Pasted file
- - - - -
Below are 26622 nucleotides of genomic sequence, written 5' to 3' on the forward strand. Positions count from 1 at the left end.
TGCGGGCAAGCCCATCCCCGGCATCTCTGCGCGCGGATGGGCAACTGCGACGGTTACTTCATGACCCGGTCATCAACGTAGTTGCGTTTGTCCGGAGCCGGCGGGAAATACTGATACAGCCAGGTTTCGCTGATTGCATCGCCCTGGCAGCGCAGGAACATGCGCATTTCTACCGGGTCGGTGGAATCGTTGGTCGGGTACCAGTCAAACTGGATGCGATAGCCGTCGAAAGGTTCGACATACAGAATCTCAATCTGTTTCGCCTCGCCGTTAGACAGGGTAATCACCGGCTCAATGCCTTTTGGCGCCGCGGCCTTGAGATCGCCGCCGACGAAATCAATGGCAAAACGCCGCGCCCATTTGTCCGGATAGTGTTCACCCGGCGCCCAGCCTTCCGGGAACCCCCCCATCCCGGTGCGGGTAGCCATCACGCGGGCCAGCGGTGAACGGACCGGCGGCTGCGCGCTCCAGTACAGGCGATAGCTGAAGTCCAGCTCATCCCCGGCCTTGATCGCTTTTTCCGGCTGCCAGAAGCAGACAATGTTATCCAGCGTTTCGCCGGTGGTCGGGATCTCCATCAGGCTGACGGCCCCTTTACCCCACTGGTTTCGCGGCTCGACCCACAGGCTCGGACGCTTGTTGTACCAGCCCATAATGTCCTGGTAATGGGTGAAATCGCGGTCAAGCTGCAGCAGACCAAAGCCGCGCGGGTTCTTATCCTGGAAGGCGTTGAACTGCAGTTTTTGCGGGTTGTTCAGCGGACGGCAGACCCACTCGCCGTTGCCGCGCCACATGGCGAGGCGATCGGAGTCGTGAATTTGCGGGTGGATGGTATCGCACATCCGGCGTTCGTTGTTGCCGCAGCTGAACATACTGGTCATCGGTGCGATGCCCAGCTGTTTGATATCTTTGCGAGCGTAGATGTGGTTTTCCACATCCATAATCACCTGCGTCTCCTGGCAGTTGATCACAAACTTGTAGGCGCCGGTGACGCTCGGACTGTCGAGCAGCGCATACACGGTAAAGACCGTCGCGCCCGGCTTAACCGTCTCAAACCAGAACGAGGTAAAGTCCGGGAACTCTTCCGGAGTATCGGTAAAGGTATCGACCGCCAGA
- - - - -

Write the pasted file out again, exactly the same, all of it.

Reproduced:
Below are 26622 nucleotides of genomic sequence, written 5' to 3' on the forward strand. Positions count from 1 at the left end.
TGCGGGCAAGCCCATCCCCGGCATCTCTGCGCGCGGATGGGCAACTGCGACGGTTACTTCATGACCCGGTCATCAACGTAGTTGCGTTTGTCCGGAGCCGGCGGGAAATACTGATACAGCCAGGTTTCGCTGATTGCATCGCCCTGGCAGCGCAGGAACATGCGCATTTCTACCGGGTCGGTGGAATCGTTGGTCGGGTACCAGTCAAACTGGATGCGATAGCCGTCGAAAGGTTCGACATACAGAATCTCAATCTGTTTCGCCTCGCCGTTAGACAGGGTAATCACCGGCTCAATGCCTTTTGGCGCCGCGGCCTTGAGATCGCCGCCGACGAAATCAATGGCAAAACGCCGCGCCCATTTGTCCGGATAGTGTTCACCCGGCGCCCAGCCTTCCGGGAACCCCCCCATCCCGGTGCGGGTAGCCATCACGCGGGCCAGCGGTGAACGGACCGGCGGCTGCGCGCTCCAGTACAGGCGATAGCTGAAGTCCAGCTCATCCCCGGCCTTGATCGCTTTTTCCGGCTGCCAGAAGCAGACAATGTTATCCAGCGTTTCGCCGGTGGTCGGGATCTCCATCAGGCTGACGGCCCCTTTACCCCACTGGTTTCGCGGCTCGACCCACAGGCTCGGACGCTTGTTGTACCAGCCCATAATGTCCTGGTAATGGGTGAAATCGCGGTCAAGCTGCAGCAGACCAAAGCCGCGCGGGTTCTTATCCTGGAAGGCGTTGAACTGCAGTTTTTGCGGGTTGTTCAGCGGACGGCAGACCCACTCGCCGTTGCCGCGCCACATGGCGAGGCGATCGGAGTCGTGAATTTGCGGGTGGATGGTATCGCACATCCGGCGTTCGTTGTTGCCGCAGCTGAACATACTGGTCATCGGTGCGATGCCCAGCTGTTTGATATCTTTGCGAGCGTAGATGTGGTTTTCCACATCCATAATCACCTGCGTCTCCTGGCAGTTGATCACAAACTTGTAGGCGCCGGTGACGCTCGGACTGTCGAGCAGCGCATACACGGTAAAGACCGTCGCGCCCGGCTTAACCGTCTCAAACCAGAACGAGGTAAAGTCCGGGAACTCTTCCGGAGTATCGGTAAAGGTATCGACCGCCAGA